There was a frog lived in a well;
Kitty alone and I!"
His voice was a sweet, reedy tenor; the quaint old melody delighted Caroline.
"This frog he would a-wooing ride,
Kitty alone, Kitty alone.
She began to catch the air, and nodded to the time with her chin.
"Cock me cary, Kitty alone,
Kitty alone and I!"
The boy lifted his polo-cap in a courtly manner, and began with grimaces and bows to act out the song. His audience swayed responsive to his every gesture, nodding and beaming.
"Quoth he, 'Miss Mouse, I'm come to thee'—
Kitty alone, Kitty alone;
Quoth he, 'Miss Mouse, I'm come to thee,
To see if thou canst fancy me.'
Cock me cary, Kitty alone,
Kitty alone and I!"
Caroline swung her hat by its ribbons and shrilled the refrain, intoxicated with freedom and melody:
"Cock me cary, Kitty alone,
Kitty alone and I!"
She drummed with her heels on the ground, the boy waved his cap, and William Thayer rolled over and over, barking loudly for the chorus. Suddenly the boy jumped up, pulled her to her feet, and with grotesque, skipping steps pirouetted around the dying fire. The dog waltzed wildly on his hind legs; Caroline's short petticoats stood straight out around her as she whirled and jumped, a Bacchante in a frilled pinafore. The little glade rang to their shouting:
"Kitty alone and I!"
He darted suddenly through an opening in the bushes, William Thayer close behind, Caroline panting and singing as she gave chase. Through a field, across a little bridge they dashed. He flung the empty coffee-pail at an astonished group of men, who stopped their work, their fence-posts in hand, to stare at the mad trio.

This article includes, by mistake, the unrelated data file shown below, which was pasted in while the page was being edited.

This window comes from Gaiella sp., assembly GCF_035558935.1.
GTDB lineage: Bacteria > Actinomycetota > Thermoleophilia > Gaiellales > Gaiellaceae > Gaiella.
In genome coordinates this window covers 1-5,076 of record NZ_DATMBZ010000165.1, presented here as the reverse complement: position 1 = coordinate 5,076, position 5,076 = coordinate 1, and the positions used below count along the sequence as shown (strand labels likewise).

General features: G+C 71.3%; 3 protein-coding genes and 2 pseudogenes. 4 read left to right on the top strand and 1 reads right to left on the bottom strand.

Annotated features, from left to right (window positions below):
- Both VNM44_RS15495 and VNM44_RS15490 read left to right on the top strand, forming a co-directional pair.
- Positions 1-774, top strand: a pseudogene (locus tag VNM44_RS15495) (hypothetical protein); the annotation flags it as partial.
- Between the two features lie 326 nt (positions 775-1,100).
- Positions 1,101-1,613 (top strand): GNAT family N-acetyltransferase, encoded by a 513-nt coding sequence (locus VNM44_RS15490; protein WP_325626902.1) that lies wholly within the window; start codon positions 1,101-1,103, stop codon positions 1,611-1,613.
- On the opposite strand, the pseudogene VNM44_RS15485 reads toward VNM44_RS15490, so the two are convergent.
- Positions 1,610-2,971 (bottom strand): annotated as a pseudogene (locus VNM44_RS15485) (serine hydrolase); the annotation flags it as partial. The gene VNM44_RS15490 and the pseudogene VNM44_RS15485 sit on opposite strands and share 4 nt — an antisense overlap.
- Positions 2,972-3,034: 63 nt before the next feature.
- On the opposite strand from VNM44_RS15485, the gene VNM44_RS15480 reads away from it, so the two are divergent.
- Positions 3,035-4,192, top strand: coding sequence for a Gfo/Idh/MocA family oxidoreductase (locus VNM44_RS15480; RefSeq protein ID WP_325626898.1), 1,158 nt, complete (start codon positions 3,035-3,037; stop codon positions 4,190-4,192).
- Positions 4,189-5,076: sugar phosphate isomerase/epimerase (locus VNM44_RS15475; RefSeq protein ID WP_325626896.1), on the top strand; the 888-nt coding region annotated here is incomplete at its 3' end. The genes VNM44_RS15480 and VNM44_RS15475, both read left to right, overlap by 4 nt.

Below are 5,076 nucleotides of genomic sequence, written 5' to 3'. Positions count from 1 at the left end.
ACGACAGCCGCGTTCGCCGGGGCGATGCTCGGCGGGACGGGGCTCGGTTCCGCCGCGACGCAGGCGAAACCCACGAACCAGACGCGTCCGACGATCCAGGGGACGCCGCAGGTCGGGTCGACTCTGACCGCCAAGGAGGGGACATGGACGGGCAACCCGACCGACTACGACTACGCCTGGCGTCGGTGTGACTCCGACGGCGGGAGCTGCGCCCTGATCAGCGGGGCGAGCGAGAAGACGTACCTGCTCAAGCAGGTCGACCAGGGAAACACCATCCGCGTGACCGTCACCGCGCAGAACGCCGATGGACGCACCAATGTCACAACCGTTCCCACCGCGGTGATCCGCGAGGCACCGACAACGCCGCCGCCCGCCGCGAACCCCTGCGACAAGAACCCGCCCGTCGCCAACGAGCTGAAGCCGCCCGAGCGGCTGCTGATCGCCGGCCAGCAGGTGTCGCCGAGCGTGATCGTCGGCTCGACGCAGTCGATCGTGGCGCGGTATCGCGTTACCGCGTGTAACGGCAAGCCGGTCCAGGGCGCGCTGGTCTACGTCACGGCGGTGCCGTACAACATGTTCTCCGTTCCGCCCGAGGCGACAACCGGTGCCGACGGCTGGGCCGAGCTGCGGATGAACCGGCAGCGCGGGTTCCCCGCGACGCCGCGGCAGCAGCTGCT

Breathless at last, they flung themselves on a bank by the road and smiled at each other. Caroline laughed aloud, even, in sheer, irresponsible light-headedness, but over the boy's face a little shadow grew.
"It won't seem so nice alone after this, will it, William Thayer?" he said, slowly.
"But—but I'm coming! I'll be there," she cried. "I'm coming with you!"
He went on as if he had not heard.
"Who'll there be to eat our dinner with us to-morrow, William Thayer?" he questioned whimsically.
Caroline moved nearer and put her hand on his knee.
"There'll be—won't there be me?" she begged.
He shook his head.
"I guess not," he said bluntly.
Her eyes filled with tears.
"But—but you said I was a—a regular little chum," she whispered. "Don't you like me?"
He was silent.
"Don't you? Oh, don't you?" she pleaded. "I don't need much to eat, really!"
The lad looked at her with a strange longing. The fatherhood that lives in every boy thrilled at the touch of her fat little hand on his knee; the comradely glow in her round brown eyes warmed his restless, lonely heart. He shook her off almost roughly.
"I guess they'd miss you more'n that salt-shaker," he said grimly. "I wish I could take you with me—honest, I do. But you better stay home and go to school. You don't want to grow up ignorant, and have your folks ashamed of you."
"But you you aren't ignorant!" she urged warmly, her admiration shining in her eyes.
He blushed and kicked nervously at the grass.
"I am," he said angrily. "I am, too. Oh, dear, I wish—I wish——"